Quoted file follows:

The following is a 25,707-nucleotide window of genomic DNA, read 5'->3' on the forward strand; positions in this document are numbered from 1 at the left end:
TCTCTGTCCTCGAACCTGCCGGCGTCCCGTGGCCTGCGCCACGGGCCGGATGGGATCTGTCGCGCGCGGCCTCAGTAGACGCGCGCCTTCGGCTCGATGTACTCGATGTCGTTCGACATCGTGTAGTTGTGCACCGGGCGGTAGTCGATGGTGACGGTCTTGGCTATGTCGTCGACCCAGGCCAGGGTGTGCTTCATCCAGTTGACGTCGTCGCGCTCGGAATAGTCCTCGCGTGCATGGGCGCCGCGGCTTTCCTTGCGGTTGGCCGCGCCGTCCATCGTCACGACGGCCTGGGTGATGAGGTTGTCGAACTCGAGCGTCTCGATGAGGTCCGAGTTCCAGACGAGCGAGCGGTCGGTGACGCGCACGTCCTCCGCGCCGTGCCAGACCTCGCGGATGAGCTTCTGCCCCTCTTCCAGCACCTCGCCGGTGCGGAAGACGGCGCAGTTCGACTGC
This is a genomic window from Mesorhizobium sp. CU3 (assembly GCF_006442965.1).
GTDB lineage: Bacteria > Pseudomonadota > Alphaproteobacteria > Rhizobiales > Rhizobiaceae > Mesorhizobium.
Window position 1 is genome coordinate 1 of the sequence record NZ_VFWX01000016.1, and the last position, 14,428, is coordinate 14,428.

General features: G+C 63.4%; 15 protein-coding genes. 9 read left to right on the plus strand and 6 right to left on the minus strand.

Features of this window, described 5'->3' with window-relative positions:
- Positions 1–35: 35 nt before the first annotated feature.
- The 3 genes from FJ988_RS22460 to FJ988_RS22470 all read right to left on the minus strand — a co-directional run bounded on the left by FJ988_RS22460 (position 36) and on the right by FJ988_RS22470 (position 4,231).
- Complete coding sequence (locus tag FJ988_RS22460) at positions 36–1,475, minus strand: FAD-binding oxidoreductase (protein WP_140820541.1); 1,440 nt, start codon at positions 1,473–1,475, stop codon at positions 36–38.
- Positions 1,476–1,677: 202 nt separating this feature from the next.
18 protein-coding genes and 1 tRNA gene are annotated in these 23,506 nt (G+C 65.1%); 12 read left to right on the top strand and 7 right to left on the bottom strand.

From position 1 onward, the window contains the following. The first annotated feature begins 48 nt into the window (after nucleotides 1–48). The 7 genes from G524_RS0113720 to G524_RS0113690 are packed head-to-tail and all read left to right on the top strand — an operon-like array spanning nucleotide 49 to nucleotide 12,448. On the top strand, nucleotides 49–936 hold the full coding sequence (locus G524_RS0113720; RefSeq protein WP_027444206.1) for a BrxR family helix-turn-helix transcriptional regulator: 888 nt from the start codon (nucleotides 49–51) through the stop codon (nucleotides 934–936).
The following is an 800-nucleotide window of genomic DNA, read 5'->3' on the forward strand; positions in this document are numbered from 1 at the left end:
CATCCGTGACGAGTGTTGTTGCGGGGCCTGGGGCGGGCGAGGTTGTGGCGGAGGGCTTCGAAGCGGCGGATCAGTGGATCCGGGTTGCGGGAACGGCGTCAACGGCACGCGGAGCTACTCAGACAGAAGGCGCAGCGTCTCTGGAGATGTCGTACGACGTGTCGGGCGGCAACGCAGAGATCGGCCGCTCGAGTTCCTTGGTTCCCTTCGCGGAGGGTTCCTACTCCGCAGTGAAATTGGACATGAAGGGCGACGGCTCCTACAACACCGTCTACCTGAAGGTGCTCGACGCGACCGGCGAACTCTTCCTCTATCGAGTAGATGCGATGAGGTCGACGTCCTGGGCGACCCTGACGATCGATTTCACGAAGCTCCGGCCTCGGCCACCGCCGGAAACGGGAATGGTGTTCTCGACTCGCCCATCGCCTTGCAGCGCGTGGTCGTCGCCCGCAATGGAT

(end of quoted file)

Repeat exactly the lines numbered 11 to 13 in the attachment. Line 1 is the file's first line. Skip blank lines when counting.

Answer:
- Positions 1,476–1,677: 202 nt separating this feature from the next.
18 protein-coding genes and 1 tRNA gene are annotated in these 23,506 nt (G+C 65.1%); 12 read left to right on the top strand and 7 right to left on the bottom strand.

From position 1 onward, the window contains the following. The first annotated feature begins 48 nt into the window (after nucleotides 1–48). The 7 genes from G524_RS0113720 to G524_RS0113690 are packed head-to-tail and all read left to right on the top strand — an operon-like array spanning nucleotide 49 to nucleotide 12,448. On the top strand, nucleotides 49–936 hold the full coding sequence (locus G524_RS0113720; RefSeq protein WP_027444206.1) for a BrxR family helix-turn-helix transcriptional regulator: 888 nt from the start codon (nucleotides 49–51) through the stop codon (nucleotides 934–936).